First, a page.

AMSTERDAM (Reuters) - A Dutch politician whose "verified" Twitter account was among those taken over by hackers this month told Reuters on Thursday the company believes his private messages had been accessed, potentially exposing dissidents in other countries.
Lawmaker Geert Wilders, whose anti-Islam Freedom Party is the second largest in Dutch parliament, lives under police protection because of death threats. He said in an email that he rarely sent private messages via Twitter but that he had received many over the course of years from supporters in countries including Iran, Saudi Arabia and Syria.
"My Twitter account was not only hacked for some days and the hacker also posted tweets on my account and sent direct messages in my name, but indeed got full access to my DMs, which of course is unacceptable in many ways," he said.
He said he had deleted some but not all such messages and did not know whether dissidents' identities had been revealed.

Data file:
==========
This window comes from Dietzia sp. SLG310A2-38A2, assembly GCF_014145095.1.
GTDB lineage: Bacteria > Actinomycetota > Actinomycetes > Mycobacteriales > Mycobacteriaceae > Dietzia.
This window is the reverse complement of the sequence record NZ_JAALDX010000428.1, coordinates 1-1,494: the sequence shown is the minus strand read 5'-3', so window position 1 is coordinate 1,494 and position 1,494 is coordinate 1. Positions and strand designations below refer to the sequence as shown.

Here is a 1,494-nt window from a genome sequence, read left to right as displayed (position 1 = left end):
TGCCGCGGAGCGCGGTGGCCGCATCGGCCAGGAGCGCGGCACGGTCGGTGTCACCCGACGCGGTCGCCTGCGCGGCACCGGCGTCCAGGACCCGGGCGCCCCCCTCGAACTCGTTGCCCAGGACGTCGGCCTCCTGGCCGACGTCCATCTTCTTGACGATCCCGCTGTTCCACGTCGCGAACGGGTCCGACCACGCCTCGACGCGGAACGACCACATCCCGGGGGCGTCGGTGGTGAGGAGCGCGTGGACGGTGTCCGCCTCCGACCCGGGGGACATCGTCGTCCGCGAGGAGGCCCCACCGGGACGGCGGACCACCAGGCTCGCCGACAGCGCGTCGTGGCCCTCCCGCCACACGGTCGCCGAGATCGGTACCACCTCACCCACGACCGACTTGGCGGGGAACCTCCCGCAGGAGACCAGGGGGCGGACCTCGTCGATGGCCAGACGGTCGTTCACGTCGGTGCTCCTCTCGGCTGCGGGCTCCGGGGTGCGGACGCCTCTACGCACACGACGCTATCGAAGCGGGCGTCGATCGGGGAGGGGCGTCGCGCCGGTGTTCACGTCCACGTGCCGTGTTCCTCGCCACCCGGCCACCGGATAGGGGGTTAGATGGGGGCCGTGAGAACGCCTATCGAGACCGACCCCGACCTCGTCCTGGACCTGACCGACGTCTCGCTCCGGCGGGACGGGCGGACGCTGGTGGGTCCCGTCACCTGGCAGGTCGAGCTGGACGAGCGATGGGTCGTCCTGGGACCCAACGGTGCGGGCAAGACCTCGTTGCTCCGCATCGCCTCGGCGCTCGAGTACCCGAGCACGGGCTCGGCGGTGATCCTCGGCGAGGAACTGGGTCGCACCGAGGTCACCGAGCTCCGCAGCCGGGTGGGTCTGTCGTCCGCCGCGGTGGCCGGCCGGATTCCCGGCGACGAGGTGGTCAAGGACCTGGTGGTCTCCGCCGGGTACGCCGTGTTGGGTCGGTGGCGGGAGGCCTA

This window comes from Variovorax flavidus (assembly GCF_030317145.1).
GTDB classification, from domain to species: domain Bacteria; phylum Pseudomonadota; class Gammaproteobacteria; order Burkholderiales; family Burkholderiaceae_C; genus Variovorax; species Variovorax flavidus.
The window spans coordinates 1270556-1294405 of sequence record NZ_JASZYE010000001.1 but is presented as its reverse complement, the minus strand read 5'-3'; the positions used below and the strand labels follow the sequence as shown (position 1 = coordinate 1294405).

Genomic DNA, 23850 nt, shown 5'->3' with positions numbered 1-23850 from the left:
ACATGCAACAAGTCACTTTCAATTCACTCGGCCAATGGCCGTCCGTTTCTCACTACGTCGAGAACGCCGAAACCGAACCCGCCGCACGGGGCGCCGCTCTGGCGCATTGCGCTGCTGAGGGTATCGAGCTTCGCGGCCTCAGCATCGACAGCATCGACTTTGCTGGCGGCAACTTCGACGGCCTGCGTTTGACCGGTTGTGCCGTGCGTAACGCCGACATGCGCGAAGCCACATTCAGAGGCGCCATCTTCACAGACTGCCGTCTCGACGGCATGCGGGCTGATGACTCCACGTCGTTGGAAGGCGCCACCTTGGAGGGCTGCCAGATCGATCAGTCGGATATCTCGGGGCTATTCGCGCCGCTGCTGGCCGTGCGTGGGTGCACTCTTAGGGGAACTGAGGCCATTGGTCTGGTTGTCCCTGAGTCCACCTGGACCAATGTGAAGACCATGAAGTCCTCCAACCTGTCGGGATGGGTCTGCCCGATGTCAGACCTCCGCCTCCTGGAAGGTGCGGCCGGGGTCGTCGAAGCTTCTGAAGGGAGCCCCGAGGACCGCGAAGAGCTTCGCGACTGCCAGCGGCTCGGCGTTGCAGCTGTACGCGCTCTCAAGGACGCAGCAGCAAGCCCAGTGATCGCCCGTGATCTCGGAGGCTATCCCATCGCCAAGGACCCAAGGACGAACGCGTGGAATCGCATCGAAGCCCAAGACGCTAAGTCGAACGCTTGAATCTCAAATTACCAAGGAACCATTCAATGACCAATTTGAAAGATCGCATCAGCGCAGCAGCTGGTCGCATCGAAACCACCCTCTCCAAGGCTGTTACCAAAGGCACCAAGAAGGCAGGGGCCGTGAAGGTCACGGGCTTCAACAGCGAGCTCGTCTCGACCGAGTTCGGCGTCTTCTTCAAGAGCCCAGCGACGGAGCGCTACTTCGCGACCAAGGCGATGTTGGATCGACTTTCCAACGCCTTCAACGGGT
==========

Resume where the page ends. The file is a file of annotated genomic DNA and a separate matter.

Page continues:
"I do hope they will not be in danger if their identity would be exposed because of this hack," he said.
Twitter did not immediately respond to a request for comment. It said on Wednesday that the hackers had likely seen private messages of 36 accounts, including one belonging to an "elected official in the Netherlands"
The company previously said the attackers tweeted from 45 "verified" accounts, including those belonging to such well-known names as CEOs Elon Musk and Bill Gates and former U.S. Vice President Joe Biden.
(Reporting by Toby Sterling; Editing by Nick Macfie)